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InfoQ Homepage News Rubinius 1.0 Brings MRI 1.8 Compatibility and Near Speed Parity

Rubinius 1.0 Brings MRI 1.8 Compatibility and Near Speed Parity

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Rubinius, the "Ruby for Ruby programmers" is finally nearing its 1.0 release. The 1.0 release focuses on compatibility to run real world applications, performance parity with MRI 1.8, and code quality.

Rubinius lead developer Evan Phoenix told InfoQ why this release is so important and what it contains.

1.0 is really the release we've been working on since Rubinius began. We're aiming for 1.8 compatibility and near speed parity. Our compatibility is already quite high, using RubySpec as the guiding force.

On the speed side, Rubinius is already many times faster than 1.8 on a lot of things. The big push is getting all the ruby code that implements the core class running as fast as the C code that makes up the 1.8 implementations. We're doing really well in this department, but it's quite possible that we'll be slower than 1.8 in some cases on the core classes.

We've already gotten some external reports of some real, in the wild code being a few times faster under Rubinius. Clearly those results won't scale up to all code for 1.0, but it shows that we're really getting close.

Rubinius can use the Low Level Virtual Machine (LLVM) compiler infrastructure to build native code. Note that it is currently not enabled by default in the RC1.

The LLVM work is great. In 1.0-rc1, you have to pass --enable-llvm to configure to have Rubinius built with LLVM. We're likely going to change that for rc2, building LLVM in by default and allowing users to opt-out if they feel they don't want it.

If LLVM is compiled in, the JIT is on by default, automatically compiling methods that are run a lot into machine code. We're getting great output from LLVM, especially using our type profiling work. This allows us to see what methods are commonly called and inline them, increasing performance.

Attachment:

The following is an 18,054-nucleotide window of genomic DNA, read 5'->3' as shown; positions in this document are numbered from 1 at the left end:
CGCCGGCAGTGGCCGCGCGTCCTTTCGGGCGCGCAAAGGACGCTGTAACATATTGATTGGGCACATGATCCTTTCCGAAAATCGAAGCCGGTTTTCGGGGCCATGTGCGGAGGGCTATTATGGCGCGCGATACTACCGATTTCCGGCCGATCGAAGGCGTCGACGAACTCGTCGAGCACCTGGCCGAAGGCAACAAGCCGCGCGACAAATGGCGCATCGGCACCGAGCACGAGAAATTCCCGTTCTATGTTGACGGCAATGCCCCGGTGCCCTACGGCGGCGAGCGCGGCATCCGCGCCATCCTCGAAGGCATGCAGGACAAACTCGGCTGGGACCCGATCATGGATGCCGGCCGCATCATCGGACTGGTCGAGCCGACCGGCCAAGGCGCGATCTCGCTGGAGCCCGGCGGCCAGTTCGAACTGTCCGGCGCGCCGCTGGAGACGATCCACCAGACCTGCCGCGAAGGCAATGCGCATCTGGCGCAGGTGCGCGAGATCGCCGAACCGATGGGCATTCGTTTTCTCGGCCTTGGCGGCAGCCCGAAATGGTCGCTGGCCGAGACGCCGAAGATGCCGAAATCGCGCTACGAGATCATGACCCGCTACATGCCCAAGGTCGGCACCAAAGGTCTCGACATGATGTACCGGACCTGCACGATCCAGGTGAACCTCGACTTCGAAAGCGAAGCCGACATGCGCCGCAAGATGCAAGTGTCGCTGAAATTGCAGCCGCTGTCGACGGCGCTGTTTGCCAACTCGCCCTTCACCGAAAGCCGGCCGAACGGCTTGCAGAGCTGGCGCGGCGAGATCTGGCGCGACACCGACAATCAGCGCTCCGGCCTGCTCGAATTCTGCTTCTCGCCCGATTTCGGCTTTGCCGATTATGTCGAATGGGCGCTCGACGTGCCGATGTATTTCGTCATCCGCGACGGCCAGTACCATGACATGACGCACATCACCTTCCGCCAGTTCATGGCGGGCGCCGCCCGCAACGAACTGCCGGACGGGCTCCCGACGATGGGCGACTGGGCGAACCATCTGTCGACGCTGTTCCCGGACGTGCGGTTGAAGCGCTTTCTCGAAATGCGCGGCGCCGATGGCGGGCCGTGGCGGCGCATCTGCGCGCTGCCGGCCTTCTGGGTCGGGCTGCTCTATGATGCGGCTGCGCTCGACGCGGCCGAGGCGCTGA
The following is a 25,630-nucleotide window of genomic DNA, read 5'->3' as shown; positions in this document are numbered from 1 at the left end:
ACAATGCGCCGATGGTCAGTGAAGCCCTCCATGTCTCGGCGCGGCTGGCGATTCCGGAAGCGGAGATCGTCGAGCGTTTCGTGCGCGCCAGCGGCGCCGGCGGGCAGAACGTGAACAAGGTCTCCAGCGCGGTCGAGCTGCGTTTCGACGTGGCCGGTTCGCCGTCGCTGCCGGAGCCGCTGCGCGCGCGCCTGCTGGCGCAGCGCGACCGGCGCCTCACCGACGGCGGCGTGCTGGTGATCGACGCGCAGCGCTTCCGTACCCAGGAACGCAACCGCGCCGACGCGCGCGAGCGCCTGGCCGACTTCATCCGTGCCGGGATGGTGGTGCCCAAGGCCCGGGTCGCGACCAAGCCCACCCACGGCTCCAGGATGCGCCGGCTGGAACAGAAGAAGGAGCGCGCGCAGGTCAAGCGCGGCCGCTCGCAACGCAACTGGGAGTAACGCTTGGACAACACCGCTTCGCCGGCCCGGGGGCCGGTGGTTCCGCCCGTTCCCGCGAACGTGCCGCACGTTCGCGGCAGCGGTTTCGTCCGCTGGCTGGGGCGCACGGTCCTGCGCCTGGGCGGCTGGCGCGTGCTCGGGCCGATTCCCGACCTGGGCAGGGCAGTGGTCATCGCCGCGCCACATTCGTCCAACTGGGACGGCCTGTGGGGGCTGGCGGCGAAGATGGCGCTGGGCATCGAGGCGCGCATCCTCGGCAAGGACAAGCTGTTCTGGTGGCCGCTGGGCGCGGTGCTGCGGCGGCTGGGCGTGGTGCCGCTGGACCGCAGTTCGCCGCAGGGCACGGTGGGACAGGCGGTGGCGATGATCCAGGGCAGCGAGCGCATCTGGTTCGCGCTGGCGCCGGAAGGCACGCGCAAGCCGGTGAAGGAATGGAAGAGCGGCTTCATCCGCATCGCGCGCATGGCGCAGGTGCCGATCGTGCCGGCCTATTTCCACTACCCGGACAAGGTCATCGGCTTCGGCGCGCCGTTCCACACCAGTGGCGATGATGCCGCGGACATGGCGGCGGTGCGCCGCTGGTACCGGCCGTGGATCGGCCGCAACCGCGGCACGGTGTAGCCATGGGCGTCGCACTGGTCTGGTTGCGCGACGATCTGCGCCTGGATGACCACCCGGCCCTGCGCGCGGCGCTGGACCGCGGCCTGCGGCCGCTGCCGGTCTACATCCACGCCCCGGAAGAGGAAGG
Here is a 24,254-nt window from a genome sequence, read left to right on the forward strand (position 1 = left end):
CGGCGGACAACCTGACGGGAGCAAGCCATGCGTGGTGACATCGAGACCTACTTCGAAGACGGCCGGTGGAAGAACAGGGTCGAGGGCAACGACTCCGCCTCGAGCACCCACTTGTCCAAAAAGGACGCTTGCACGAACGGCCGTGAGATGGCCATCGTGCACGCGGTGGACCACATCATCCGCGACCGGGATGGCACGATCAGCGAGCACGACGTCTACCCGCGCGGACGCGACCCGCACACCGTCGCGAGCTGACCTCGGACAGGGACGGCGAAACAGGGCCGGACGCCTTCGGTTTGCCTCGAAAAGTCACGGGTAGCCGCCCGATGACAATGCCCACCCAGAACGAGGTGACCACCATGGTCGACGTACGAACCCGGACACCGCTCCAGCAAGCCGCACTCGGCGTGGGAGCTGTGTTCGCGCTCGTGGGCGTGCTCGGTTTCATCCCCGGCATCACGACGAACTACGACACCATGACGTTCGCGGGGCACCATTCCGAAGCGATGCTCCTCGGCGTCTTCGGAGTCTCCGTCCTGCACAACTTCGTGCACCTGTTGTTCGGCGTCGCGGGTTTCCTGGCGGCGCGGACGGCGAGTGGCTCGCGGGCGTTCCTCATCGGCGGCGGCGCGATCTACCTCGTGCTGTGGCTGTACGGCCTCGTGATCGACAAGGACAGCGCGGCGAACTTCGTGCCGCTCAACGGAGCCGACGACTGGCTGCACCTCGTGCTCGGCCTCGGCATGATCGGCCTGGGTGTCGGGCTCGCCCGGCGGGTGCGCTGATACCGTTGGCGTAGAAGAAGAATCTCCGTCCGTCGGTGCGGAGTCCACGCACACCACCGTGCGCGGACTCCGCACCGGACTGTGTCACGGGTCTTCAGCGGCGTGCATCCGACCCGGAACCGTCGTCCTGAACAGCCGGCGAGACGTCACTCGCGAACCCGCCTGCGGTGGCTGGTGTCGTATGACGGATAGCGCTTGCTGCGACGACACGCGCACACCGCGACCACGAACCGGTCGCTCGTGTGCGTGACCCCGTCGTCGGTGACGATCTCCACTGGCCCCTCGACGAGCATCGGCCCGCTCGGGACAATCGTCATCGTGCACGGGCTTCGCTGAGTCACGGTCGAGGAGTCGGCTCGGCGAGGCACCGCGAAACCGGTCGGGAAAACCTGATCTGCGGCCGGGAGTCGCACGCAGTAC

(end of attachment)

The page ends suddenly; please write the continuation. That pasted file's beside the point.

In the early days of Rubinius, the focus was on more completeness, which has led to the RubySpec. Now the scale has shifted in favor of performance, or is it still on completeness?

We're focused on both. In the past, the focus has been mainly on completeness, but over the course of the last year we've focused on performance a lot. The LLVM work is a direct result of this, and it's paying off big time.

As for performance, it's getting great. On micro benchmarks, we're many (if not hundreds) times faster than 1.8. But as we know, micro benchmark results don't scale to real world code. In that, we're seeing results all over the map. Some users report a few times speed, some report similar performance, and there are reports quite a bit slower performance.

We're really focused on those areas of slow performance right now. We've built ourselves a lot of great tools to help isolate and fix performance issues, such as our built in profiler.

In improving performance, we look first at making the ruby code itself better. This can go a long way, improving things algorithmically and fixing inefficient code.

JIT improvements are our other main tool for improving performance. Teach the JIT how to compile ruby code down to machine code more efficiently has big payoffs, and we're always working on this.

Besides the performance and compatibility improvements, Rubinius also advances in other areas, like error reporting of missing closing ends.

And probably the most interesting question: will Rubinius 1.0 run Rails?

Of course! For rc2, we should be running both rails 2.3.5 and rails 3.

1.0-rc2 will be out near the end of December, just in time for people to play around with it over they holidays!

The first release candidate can be downloaded from the Rubinius website. Test your 1.8.6 code now and report any errors you find.

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